tv Anderson Cooper 360 CNN May 18, 2022 5:00pm-6:00pm PDT
formula. among the resources on the site are manufacturing hotlines for customers. do they work? our white house reporter, mj lee tested one out. she was on hold for over an hour before she got a human being. the fda is expected to testify on capitol hill tomorrow morning. thanks for joining us. "ac 360" starts now. good evening. now for the first time, election night in this country did not end on election night. we've got live reporting in just a moment on the counting of the votes in pennsylvania in the republican primary. the former president, donald trump, is not waiting for the votes to be counted. he's telling the pennsylvania senate candidate he endorsed, mehmet oz to declare victory, in his odds. he's also making baseless claims about cheating in the race. what is for the first time is a 2020 election denier, doug mastriano is now one step away
from becoming governor of pennsylvania, just a general election away from overseeing the presidential vote there in 2024. senator lindsey graham telling cnn voters don't want to think about the last election. senator john thune said his past words aren't ideal. pat tu mee, who says he did not vote for mastriano, didn't say much more than that. >> what do you think about mastriano winning? are you concerned at all about his candidacy? >> so, i don't know doug mastriano at all. i've never met him. i don't think i've even had a conversation with him. so, i will suspend judgment until i get a chance to get to know him a little bit. >> reporter: he's said the election is stolen. does that concern you? >> i'm aware he has said things that i would disagree with. but, like i said, until i actually meet the guy, get to know him a little bit, i'm going to suspend judgment. >> we'll talk more about the implications of his candidacy
for the state for 2024 and also for whoever wins the senate nomination. also tonight, much more in the other race -- races, i should say -- including the defeat of madison cawthorn, both the youngest republican ever elected to the house and now the youngest republican to lose his seat. first, a late development in pennsylvania, where they're still counting votes. jeff zeleny joins us with chester, just outside philadelphia. jeff, how has the race changed today for these candidates? >> reporter: anderson, really hour-by-hour, county-by-county, the race has tightened. the oz campaign woke up this morning and they were in a much stronger position than they are now as the sun goes down in pennsylvania. the latest count really at this moment is about 1243 votes. that is the lead the oz campaign has over-dave mccormick. this is far from over. talking to advisers from both sides tonight, they believe this will be won or lost by hundreds, not thousands of votes, as election day clearly now becomes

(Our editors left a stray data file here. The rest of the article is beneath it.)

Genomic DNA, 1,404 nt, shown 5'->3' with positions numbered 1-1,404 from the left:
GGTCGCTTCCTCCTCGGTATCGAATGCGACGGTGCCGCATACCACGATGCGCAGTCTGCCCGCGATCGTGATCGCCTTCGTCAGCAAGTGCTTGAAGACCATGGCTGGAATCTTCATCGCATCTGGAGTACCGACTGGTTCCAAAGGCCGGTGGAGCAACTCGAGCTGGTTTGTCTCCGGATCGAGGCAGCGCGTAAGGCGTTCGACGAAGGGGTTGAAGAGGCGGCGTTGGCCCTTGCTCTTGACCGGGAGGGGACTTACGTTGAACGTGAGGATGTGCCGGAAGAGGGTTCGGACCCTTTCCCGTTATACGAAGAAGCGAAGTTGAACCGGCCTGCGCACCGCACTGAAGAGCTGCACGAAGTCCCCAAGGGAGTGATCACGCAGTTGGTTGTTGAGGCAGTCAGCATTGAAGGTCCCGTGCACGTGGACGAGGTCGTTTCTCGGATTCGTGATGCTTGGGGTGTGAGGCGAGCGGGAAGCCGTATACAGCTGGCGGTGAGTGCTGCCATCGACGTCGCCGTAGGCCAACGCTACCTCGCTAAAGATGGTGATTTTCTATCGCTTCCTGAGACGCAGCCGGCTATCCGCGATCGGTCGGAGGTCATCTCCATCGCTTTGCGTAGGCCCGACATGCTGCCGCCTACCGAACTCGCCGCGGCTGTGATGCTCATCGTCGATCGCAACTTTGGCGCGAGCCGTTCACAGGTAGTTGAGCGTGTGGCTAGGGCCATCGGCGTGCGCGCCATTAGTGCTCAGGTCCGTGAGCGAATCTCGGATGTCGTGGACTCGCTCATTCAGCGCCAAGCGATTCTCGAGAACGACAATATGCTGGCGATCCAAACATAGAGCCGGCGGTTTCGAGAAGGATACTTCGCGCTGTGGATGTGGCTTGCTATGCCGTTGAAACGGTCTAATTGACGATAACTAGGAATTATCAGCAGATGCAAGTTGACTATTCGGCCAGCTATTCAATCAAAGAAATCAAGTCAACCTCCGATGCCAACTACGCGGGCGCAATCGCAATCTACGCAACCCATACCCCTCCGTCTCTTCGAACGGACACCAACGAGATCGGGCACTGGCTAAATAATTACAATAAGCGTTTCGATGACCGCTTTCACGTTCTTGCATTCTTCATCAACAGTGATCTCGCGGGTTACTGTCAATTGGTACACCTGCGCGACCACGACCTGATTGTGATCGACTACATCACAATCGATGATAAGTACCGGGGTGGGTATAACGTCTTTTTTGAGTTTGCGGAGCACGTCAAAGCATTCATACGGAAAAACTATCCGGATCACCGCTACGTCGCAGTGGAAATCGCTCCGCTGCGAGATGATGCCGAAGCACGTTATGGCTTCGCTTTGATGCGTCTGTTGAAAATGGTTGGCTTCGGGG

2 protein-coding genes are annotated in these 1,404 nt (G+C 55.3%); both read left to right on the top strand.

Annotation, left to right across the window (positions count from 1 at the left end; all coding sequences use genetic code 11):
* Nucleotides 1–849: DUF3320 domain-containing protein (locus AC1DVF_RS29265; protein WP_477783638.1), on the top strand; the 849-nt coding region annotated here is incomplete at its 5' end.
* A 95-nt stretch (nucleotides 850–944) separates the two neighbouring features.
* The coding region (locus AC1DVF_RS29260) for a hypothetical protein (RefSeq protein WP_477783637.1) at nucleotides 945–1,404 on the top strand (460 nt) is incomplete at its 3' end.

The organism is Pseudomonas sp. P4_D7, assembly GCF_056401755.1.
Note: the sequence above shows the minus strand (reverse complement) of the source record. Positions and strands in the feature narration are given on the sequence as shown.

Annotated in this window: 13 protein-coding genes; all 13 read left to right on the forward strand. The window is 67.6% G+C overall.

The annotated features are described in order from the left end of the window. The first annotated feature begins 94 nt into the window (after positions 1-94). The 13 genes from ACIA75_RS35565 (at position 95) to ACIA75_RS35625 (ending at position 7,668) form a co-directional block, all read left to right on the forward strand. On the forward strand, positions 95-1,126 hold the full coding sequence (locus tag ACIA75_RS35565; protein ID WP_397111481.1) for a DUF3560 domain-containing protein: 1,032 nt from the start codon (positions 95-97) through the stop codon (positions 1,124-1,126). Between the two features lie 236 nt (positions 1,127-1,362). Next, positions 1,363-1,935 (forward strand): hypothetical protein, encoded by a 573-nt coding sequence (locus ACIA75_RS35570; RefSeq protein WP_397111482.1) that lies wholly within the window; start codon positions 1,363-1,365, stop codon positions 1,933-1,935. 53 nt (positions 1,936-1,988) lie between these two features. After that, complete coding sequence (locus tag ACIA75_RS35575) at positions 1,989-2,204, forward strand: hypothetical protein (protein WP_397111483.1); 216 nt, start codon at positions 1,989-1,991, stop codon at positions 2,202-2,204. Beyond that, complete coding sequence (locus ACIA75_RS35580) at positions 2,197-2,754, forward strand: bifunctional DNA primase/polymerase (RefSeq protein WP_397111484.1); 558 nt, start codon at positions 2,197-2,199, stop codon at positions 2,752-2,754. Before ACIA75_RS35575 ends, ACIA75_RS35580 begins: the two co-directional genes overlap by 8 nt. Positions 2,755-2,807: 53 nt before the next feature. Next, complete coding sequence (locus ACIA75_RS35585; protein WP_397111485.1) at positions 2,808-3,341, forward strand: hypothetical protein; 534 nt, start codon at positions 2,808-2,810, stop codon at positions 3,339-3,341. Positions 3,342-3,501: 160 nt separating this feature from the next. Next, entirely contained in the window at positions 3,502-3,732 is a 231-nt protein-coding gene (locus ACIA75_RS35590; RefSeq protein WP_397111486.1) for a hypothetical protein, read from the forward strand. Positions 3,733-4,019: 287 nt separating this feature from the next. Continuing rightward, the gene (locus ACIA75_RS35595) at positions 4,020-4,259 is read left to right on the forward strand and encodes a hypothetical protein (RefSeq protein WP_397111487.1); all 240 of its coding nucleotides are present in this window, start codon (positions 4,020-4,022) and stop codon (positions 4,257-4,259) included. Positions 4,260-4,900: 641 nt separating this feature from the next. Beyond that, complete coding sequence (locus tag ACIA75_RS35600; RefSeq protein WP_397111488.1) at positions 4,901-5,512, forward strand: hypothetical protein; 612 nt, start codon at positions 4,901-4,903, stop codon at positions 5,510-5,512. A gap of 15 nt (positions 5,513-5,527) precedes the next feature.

election week. >> reporter: overtime in pennsylvania. dave mccormick -- >> we're going to win this campaign. >> reporter: -- and dr. mehmet oz. >> when all the votes are tallied, i am confident we will win. >> reporter: locked in an extraordinarily tight battle for the republican senate nomination with a razor thin margin from a field of 1.3 million votes cast. a day after the election, both campaigns tell cnn they see a path to victory, with mccormick relying on mail-in votes still being counted. and oz hoping his strength at the polls holds. in lancaster county, election workers scrambled throughout the day to sort through about 22,000 mail-in ballots, which were printed with an incorrect code that could not be scanned n. delaware county, 4,800 mail-in ballots were being fed one-by-one into a machine. kathy barnette, who's candidacy surged in the final week, fell short. but her input on the race was a
factor in the bitter duel between mccormick and oz. >> by next tuesday, we'll have a good sense as far as whether or not there will be an automatic recount. >> reporter: donald trump, who loomed large in the race, weighed in today saying, dr. oz should declare victory. the winning republican will face john fetterman, who won the democratic senate race, but is still recovering from a stroke, with a defibrillator implanted on election day. >> john is going to be back on his feet in no time. >> reporter: the stage is set for a ruckus general election in pennsylvania, with doug mastriano winning the republican governor's race, campaigning on a platform of lies about the 2020 election. >> there's this movement here that's going to shock the state here on november 8th. >> reporter: trump picked a winner in mastriano, who many republicans believe is too extreme to win in november. he will face the democratic nominee, attorney general josh shapiro. in pennsylvania, it is the
governor who ultimately selects the top election officials, a critical post with the 2024 presidential campaign just around the corner. >> so, jeff, the campaigns, are they bracing now for a recount? >> reporter: they are, anderson. and they believe it's likely to happen next week, perhaps on tuesday, when state election officials say that this is within the margin, again a half of a percentage point. but talking to advisers, again, on both sides of the race, they both say the counting underway right now is more important than the recount because recounts do not usually change the trajectory of the race. so, the count going in is virtually -- is virtually important. but in the last hour, anderson, in lancaster county, 1,500 new ballots have come in. and the counts are largely staying the same. so, that is what generally happens. they follow the same pattern. but, again, the mccormick campaign keeping an eye on those early votes that are being counted today. they like how this race is moving. the oz campaign says they also